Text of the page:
Not only would these things be foreign concepts, but they also represent something of an inward, anthropocentric focus, whereas Israel, and especially Jesus, had a theo-centric focus, being fully concerned with what their Creator God had done, was doing, and was going to do for His people and for the world that He had created and that they understood He had promised to redeem and renew (beginning with their own land).
Though it’s often difficult for the contemporary, western, individualistic mind to grasp, their eyes were cast upon their God and His plans and purposes, rather than upon themselves. A “personal relationship with God” would have been an odd thought, and the notion that “God has a special plan for my life” would likely not have been on the table. The covenant people were defined by, and defined themselves by the community, the role of the covenant people, and what their God was doing to do for and through the covenant people. Naturally, the presence and operation of an honor and shame culture, in which one’s status was defined by the community, did not lend itself to isolated individualism.
So even though Israel as a generalized whole thought about their God from inside the context of a separation from the nations, they certainly did not think about their God inside a counter-intuitive isolated individualism that was extremely personal in scope. Now this is not to say that personal improvement, achievement, reflection, and excellence is not something that should be encouraged, or that it should not be valued, or that it is unbecoming for a believer (as individuals do indeed comprise a community), but it should be recognized that such thinking would not serve the purposes of their God that loved the world and sent His Son into the world because of that love.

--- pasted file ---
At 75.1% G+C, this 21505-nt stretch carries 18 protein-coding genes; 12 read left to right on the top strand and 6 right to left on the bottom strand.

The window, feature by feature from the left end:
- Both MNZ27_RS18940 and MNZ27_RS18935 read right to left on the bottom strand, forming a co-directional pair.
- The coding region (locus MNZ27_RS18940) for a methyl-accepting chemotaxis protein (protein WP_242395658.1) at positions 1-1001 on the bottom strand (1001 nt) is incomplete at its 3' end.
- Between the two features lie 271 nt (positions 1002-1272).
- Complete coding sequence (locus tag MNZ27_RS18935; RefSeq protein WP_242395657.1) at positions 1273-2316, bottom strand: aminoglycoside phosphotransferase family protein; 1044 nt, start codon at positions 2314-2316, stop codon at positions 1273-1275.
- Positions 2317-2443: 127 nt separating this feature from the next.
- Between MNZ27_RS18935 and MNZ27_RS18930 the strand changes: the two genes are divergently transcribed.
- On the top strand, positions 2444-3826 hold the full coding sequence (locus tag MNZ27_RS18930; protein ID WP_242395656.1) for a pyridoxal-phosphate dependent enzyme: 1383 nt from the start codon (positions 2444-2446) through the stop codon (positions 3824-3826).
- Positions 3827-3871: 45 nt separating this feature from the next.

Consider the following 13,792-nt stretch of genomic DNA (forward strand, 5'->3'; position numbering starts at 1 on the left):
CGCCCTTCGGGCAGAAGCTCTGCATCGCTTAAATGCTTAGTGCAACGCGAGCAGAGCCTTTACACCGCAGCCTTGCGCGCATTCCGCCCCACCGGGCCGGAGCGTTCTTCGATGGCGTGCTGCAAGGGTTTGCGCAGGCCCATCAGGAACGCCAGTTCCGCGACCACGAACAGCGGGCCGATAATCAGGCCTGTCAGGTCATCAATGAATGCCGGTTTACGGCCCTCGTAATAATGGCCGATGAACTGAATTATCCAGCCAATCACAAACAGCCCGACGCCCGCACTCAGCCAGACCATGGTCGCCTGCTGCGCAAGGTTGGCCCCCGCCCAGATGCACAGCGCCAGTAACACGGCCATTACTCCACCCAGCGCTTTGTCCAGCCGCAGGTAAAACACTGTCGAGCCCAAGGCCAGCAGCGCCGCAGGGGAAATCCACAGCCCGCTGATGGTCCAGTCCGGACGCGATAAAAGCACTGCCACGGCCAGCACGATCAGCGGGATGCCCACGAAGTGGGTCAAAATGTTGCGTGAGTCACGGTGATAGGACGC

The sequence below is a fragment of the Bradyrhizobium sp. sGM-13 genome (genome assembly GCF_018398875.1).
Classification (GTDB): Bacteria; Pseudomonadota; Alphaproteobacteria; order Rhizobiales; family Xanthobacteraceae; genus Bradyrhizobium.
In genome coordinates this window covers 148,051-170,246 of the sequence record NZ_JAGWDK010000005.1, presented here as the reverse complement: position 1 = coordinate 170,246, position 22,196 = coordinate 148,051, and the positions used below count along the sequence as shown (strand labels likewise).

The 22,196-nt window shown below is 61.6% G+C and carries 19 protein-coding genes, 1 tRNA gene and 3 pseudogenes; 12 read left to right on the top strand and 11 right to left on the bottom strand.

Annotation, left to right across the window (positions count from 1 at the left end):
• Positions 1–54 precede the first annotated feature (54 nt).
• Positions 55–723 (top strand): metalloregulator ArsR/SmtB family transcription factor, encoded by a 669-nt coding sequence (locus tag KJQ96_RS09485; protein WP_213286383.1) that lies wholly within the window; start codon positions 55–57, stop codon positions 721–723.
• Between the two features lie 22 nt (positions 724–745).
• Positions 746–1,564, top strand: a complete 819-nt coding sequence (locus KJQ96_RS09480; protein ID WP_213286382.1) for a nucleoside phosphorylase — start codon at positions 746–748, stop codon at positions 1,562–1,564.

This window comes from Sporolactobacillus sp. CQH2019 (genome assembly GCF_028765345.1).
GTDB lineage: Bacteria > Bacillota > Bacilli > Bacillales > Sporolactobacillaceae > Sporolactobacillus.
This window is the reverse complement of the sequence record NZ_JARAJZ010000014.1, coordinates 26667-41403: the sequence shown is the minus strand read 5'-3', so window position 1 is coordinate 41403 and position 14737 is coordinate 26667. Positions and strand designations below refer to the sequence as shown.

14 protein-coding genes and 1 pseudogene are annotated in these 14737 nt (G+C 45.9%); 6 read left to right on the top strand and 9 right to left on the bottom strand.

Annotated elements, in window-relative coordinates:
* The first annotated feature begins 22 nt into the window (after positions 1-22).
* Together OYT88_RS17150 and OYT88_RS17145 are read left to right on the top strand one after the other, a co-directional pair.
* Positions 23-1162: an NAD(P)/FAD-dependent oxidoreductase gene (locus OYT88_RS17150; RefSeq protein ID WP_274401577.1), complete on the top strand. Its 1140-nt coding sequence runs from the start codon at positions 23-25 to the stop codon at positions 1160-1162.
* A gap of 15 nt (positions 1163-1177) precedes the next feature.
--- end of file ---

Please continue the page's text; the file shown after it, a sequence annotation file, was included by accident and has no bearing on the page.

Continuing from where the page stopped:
So if Adam is the son of God, how is one to think about him in light of Jesus’ statement which is so routinely thought of as nothing more than a self-referential evidentiary proposition that Jesus thought of Himself as the Son of God, and merely used this meeting with Nicodemus to inform him (with the author also informing his readers) that He was indeed the second person of the divine trinity? Well, the answer lies in Genesis. Israel’s God created the world.
Regardless of what it was that was happening and is recorded in the first two chapters of Genesis, the fact of the matter, which was well-accepted by Israel and obviously by Jesus, was that Israel understood and insisted that their God was the Creator of this world, and that He was a providential God that held all things together by His power. To them, He evidenced His presence by dramatic and powerful interventions in the affairs of the world, doing so primarily because He was a covenant-making-and-keeping God. To that way of thinking, the very first verse of Genesis show forth a God that created the heavens and the earth (i.e. everything). Together with that, the narrative goes on to present, over and over again, a God of restoration. There is a consistent pronouncement, throughout the Genesis account and beyond (if one is attentive to it), that the Creator God saw His work as being good.
In addition to that, from the very beginning one finds a God that speaks in the language of covenant. In the first chapter, when God repeatedly says “Let there be,” this can be understood as an approximation of covenant language. To get one’s mind around that, it is possible to think of the Creator God’s covenant with Abraham and hear Him saying “Let it be so,” as He declares the covenant that sets forth His purpose for Abraham, for His descendants, and for the world.